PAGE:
is a story told by Donald Grey Barnhouse in How God Saves Men (1955).
During the last century, in the worst slum district of London, there was a social worker whose name was Henry Moorehouse. One evening as Moorehouse was walking along the street, he saw a little girl come out of a basement store carrying a pitcher of milk. She was taking it home. When she was a few yards from Moorehouse, she suddenly slipped and fell. Her hands relaxed their grip on the pitcher and it dropped on the sidewalk and broke. The milk ran down into the gutter, and the little girl began to cry as if her heart would break. Moorehouse quickly stepped up to see if she was hurt. He helped her to her feet, saying, "Don't cry, little girl."
But she kept crying, repeating through her tears, "My mommy'll whip me; my mommy'll whip me."
Moorehouse said, "No, little girl, your mother won't whip you. I'll see to that. Look, the pitcher isn't broken in many pieces." As he stooped down beside her, picked up the pieces, and began to work as he were putting the pitcher back together, the little girl stopped crying. She had hope. She came from a family in which pitchers had been mended before. Maybe this stranger could repair the damage. She watched as Moorehouse fitted several of the pieces together until, working too roughly, he knocked it apart again. Once more she began to cry, and Moorehouse had to repeat, "Don't cry, little girl. I promise you that your mother won't whip you."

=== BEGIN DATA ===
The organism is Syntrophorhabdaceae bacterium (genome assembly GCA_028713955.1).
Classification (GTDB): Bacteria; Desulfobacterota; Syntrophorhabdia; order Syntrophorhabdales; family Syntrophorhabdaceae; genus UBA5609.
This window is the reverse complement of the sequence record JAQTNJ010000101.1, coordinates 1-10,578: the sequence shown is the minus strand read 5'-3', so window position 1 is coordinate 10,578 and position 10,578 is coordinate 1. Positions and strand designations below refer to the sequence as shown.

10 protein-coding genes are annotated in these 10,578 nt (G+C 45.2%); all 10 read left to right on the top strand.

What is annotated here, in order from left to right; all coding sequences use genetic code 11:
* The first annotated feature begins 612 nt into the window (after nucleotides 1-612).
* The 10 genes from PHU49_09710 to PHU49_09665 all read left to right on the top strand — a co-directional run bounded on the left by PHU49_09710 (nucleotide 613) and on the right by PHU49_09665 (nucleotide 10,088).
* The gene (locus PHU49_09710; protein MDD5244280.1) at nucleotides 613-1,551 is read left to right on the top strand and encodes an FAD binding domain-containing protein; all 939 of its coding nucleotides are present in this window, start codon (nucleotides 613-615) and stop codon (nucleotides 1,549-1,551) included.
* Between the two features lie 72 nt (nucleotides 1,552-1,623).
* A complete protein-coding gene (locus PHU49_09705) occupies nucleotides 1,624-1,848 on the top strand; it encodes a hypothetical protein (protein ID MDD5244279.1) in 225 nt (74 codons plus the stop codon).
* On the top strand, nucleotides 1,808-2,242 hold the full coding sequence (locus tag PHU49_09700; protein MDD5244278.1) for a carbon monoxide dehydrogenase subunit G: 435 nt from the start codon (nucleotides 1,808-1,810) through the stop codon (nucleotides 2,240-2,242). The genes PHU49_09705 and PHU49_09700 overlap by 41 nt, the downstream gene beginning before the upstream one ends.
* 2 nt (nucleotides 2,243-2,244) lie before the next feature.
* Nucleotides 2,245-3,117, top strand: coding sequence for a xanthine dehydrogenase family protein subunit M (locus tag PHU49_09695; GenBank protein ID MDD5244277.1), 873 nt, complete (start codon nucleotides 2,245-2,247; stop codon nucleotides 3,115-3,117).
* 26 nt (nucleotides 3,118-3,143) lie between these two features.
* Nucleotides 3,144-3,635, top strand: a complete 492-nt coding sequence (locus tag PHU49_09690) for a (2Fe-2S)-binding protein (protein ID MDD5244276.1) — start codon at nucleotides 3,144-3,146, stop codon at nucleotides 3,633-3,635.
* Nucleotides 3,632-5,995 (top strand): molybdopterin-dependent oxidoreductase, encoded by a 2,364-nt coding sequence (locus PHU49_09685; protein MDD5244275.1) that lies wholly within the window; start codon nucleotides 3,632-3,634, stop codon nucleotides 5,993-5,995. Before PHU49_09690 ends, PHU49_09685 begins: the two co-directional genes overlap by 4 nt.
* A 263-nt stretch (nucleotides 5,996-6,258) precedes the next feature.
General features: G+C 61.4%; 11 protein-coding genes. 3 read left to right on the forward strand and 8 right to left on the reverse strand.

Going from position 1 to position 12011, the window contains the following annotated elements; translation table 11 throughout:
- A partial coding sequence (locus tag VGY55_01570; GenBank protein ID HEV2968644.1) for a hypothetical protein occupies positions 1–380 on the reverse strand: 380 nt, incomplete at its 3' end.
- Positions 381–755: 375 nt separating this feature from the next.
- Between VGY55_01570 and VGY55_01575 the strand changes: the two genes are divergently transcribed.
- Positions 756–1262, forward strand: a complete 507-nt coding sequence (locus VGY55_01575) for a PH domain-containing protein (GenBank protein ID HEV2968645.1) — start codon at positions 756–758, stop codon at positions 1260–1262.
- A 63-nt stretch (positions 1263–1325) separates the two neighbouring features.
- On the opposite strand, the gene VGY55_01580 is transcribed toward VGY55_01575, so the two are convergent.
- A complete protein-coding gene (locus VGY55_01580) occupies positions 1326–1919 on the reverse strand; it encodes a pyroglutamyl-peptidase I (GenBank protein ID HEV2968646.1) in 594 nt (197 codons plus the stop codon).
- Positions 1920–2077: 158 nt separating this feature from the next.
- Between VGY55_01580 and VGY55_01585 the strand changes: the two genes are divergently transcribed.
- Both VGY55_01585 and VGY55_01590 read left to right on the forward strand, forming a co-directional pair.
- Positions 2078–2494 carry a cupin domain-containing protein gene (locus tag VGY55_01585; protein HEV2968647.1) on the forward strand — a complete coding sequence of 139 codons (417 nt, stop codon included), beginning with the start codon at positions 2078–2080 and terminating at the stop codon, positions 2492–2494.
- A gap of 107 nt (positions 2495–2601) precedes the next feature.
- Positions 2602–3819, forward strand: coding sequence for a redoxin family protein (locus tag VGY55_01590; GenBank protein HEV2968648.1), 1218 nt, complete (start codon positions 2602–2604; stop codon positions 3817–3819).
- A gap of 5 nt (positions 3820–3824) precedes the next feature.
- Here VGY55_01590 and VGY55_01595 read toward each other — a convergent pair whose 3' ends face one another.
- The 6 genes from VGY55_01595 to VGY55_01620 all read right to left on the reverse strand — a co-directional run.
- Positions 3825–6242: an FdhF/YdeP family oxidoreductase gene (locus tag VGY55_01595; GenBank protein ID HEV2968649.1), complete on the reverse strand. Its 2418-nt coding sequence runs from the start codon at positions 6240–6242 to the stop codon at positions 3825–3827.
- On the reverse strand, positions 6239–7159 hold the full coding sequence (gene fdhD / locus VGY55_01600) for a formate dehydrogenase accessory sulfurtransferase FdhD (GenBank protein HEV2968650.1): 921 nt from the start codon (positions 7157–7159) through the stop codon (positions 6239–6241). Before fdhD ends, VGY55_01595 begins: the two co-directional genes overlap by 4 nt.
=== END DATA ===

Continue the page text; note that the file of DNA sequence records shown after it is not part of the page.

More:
Again they began the task of restoration, this time getting it all together except for the handle. Moorehouse gave it to the little girl, and she tried to attach it. But, naturally, all she did was knock it down again. This time there was no stopping her tears. She would not even look at the broken pieces lying on the sidewalk.
Finally Moorehouse picked the little girl up in his arms, carried her down the street to a shop that sold crockery, and bought her a new pitcher. Then, still carrying her, he went back to where the girl had bought the milk and had the new pitcher filled. He asked her where she lived. When he was told, he carried her to the house, set her down on the step, and placed the full pitcher of milk in her hands. Then he opened the door for her. As she stepped in, he asked one more question, "Now, do you think your mother will whip you?"
He was rewarded for his trouble by a bright smile as she said to him, "Oh, no, sir, 'cause it's a lot better pitcher 'an we had before."
A broken pitcher not restored by my hands, not filled by my hands, but received through faith by my hands. I desire none other.
Thanks be to God for the very righteousness of Jesus Christ!